Ava DuVernay is making history again.
The "Selma" director will be the first African American woman to helm a $100 million movie with her upcoming adaptation of Madeleine L'Engle's fantasy novel "A Wrinkle In Time." Only two other women have ever been given that chance — Kathryn Bigelow with 2002's "K-19: The Widowmaker" and Patty Jenkins, who is behind the camera for the upcoming "Wonder Woman" franchise. Not insignificantly, DuVernay is the first female director of color to work with a budget of that size.
After a string of independent films, DuVernay's career has taken off since directing 2013's "Selma." In addition to "A Wrinkle in Time," the director has a TV show, "Queen Sugar," set to be released in September on Oprah Winfrey's OWN network.
Despite DuVernay and others' successes, female directors are still underrepresented in Hollywood. Here are 7 more female directors carrying the torch:
1. Kathryn Bigelow
Bigelow was the first woman to direct a $100 million movie. She was also the first female director to win an Oscar, taking home the Best Director trophy in 2010 for "The Hurt Locker." She returned three years later with "Zero Dark Thirty," which was also nominated for a boatload of Oscars. Since 1989's "Blue Steel," Bigelow has been proving that there is no reason a woman can not helm big budget action movie.
2. Patty Jenkins
Superhero movies have been dominating the box office for close to a decade now. It is about time a woman got a chance to make one. Patty Jenkins, who directed 2003's Oscar-winning "Monster," as well as episodes of multiple TV shows from AMC's "The Killing" to Fox's "Arrested Development," will be the first to get that chance. She will be in charge of the "Wonder Woman" franchise, which is set to premiere in 2017.
3. Angelina Jolie
Jolie might already be one of the most famous actresses in the world, but she has quietly built a solid career behind the camera as well. She has directed a handful of well-received dramas, including 2011's "In the Land of Blood and Honey" and 2014's "Unbroken," which received multiple Oscar nominations. 2015's "By the Sea" was panned by critics, but Jolie has already proven her capacity as a powerful female director.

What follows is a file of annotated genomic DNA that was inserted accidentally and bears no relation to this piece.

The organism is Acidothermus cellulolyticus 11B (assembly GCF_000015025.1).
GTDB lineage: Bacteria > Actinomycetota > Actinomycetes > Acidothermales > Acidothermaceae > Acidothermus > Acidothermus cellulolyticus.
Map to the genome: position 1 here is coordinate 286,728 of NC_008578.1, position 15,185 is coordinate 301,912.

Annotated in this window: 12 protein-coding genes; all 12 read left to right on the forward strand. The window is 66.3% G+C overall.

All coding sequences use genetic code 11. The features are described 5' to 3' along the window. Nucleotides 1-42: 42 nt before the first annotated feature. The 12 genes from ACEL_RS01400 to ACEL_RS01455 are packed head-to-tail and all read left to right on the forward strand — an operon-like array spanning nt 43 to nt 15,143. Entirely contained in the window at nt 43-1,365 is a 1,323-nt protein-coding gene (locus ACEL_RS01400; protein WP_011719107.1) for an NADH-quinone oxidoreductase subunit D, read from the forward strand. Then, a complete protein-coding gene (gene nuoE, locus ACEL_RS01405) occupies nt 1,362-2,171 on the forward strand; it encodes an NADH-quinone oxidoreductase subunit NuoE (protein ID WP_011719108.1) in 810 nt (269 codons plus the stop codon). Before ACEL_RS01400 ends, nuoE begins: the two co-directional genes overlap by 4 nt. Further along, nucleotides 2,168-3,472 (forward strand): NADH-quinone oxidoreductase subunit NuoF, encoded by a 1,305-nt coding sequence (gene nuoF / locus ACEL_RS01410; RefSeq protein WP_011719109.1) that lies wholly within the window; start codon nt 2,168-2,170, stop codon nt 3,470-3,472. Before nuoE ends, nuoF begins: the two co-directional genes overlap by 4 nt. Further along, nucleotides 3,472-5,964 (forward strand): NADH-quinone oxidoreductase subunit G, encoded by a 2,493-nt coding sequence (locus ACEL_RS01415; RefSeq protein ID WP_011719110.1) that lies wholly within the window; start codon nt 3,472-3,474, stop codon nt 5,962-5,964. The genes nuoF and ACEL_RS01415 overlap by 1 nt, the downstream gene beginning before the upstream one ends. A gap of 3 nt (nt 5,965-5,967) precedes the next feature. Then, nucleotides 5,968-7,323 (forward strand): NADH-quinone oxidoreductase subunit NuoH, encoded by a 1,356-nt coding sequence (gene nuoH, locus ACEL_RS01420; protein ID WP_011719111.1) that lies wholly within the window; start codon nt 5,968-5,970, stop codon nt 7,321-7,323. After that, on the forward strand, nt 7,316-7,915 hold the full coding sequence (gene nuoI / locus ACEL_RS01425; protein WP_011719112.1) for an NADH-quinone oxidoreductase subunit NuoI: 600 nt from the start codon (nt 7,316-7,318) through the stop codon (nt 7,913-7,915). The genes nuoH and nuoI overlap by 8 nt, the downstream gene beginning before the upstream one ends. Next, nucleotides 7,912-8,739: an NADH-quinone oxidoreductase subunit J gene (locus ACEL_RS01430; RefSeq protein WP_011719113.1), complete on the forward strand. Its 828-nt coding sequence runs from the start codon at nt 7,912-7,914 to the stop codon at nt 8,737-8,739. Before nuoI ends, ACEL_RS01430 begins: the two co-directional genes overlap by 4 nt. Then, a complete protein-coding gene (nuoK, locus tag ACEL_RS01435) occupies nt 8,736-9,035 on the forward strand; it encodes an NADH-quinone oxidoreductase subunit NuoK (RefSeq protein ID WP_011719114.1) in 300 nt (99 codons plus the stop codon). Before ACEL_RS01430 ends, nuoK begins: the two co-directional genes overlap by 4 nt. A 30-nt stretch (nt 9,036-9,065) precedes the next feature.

4. Nancy Meyers
Nancy Meyers has been responsible for some of the most popular rom-coms of the last 15 years. 1998's "The Parent Trap," 2003's "Something's Got To Give," and 2006's "The Holiday" were all directed by Meyers. Perhaps no filmmaker, man or woman, is better at depicting the ups and downs of falling in love.
5. Catherine Hardwicke
From 2005's "Lords of Dogtown," which documented the rise of skateboarding culture, to AMC's "Hell On Wheels," a violent, stylized western, Hardwicke has never let her gender determine what kind of projects she will take on. Her biggest movie was 2008's highly anticipated "Twilight" adaptation, which set the pace for one of the most successful film franchise's of the last 20 years. Who says a woman can't direct a tent pole film?
6. Sam Taylor-Johnson
People might laugh at the sexualized storyline and rabid following of the romance novel "Fifty Shades of Grey," but taking a project with that much hype and turning it into a success is no joke. Taylor-Johnson brought a sleek style to the film franchise's 2015 debut, making it a box office smash in the process — not bad for her first feature film.
7. Jodie Foster
Like Jolie, Foster is an acclaimed actress turned director who has chosen to slowly build her credibility through small independent films, like 2011's "The Beaver." She has also dipped her toes into television with episodes of Netflix's "House of Cards" and "Orange is the New Black." Jolie's biggest budget film to date, 2016's "Money Monster," was a flop, but do not count out this multiple Oscar-winner.